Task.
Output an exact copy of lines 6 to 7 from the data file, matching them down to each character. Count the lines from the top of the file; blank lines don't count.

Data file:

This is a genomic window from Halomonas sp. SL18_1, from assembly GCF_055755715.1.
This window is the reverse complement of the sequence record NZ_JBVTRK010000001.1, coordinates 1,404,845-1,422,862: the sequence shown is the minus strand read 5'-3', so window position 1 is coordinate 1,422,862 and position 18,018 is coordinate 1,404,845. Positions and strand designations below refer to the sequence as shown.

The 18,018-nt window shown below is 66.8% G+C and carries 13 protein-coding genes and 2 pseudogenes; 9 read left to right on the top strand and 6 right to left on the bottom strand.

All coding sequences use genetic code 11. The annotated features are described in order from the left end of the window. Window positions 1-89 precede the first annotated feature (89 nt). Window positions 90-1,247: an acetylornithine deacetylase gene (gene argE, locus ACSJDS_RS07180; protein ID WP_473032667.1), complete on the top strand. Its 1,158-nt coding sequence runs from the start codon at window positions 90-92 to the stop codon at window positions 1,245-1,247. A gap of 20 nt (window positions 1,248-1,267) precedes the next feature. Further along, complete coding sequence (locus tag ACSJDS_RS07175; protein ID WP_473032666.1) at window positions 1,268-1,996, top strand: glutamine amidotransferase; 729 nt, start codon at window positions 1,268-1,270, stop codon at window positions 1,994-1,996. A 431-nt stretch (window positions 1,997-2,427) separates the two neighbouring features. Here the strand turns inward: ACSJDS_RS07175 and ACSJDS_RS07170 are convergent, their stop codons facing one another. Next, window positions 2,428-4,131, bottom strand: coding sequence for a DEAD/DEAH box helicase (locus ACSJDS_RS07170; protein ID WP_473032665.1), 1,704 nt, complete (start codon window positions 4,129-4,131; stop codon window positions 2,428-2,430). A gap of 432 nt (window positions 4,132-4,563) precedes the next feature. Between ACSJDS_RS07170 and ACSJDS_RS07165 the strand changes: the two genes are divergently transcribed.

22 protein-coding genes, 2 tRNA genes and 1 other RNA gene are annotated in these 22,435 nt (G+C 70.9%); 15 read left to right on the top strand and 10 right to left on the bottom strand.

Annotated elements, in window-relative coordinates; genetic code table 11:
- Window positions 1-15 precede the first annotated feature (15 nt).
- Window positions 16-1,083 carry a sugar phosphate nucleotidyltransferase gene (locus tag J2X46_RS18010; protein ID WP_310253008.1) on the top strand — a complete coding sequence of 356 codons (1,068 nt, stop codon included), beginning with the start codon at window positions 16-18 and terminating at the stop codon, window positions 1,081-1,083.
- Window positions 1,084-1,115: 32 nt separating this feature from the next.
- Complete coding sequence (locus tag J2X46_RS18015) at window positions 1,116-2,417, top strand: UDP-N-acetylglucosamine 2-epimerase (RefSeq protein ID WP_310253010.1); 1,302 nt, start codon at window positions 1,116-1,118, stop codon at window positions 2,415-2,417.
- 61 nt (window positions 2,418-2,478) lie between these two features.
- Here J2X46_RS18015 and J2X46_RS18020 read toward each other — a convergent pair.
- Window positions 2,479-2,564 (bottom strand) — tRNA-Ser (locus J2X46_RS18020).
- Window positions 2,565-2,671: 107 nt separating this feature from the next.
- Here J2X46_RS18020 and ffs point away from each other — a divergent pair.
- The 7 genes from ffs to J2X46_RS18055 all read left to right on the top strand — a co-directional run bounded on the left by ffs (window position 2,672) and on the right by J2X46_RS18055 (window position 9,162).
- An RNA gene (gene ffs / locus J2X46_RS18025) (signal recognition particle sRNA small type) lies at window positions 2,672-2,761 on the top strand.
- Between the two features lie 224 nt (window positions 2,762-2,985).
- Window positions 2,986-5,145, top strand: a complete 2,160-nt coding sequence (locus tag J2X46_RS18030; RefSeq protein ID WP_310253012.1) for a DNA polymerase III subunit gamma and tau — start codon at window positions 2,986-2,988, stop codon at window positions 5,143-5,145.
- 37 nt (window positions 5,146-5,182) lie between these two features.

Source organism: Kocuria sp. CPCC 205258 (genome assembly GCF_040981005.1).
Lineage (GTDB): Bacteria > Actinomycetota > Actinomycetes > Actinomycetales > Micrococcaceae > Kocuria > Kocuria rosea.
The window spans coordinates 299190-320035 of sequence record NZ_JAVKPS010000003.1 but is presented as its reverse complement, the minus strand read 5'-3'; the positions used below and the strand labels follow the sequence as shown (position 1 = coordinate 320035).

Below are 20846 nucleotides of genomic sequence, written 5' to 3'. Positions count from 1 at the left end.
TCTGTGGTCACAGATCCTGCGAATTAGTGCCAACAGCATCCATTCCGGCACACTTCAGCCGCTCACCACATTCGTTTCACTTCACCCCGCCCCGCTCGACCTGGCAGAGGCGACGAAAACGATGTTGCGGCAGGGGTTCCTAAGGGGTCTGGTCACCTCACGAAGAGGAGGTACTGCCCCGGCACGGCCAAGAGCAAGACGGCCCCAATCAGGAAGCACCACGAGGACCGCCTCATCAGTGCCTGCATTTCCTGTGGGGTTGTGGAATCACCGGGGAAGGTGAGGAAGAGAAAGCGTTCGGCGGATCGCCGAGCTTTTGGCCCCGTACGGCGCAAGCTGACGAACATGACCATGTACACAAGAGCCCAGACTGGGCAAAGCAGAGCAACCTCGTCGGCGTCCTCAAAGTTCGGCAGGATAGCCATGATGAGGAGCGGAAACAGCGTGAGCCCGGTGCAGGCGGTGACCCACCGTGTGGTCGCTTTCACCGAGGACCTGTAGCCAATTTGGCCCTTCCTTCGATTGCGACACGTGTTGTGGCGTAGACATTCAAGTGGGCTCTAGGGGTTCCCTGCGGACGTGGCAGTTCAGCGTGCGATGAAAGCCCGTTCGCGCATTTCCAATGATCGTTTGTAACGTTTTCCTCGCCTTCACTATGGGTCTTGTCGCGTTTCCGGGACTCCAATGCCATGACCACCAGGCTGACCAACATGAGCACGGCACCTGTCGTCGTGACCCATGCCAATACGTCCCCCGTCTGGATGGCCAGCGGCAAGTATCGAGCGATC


Annotated elements, in window-relative coordinates; genetic code table 11:
- Window positions 1-15 precede the first annotated feature (15 nt).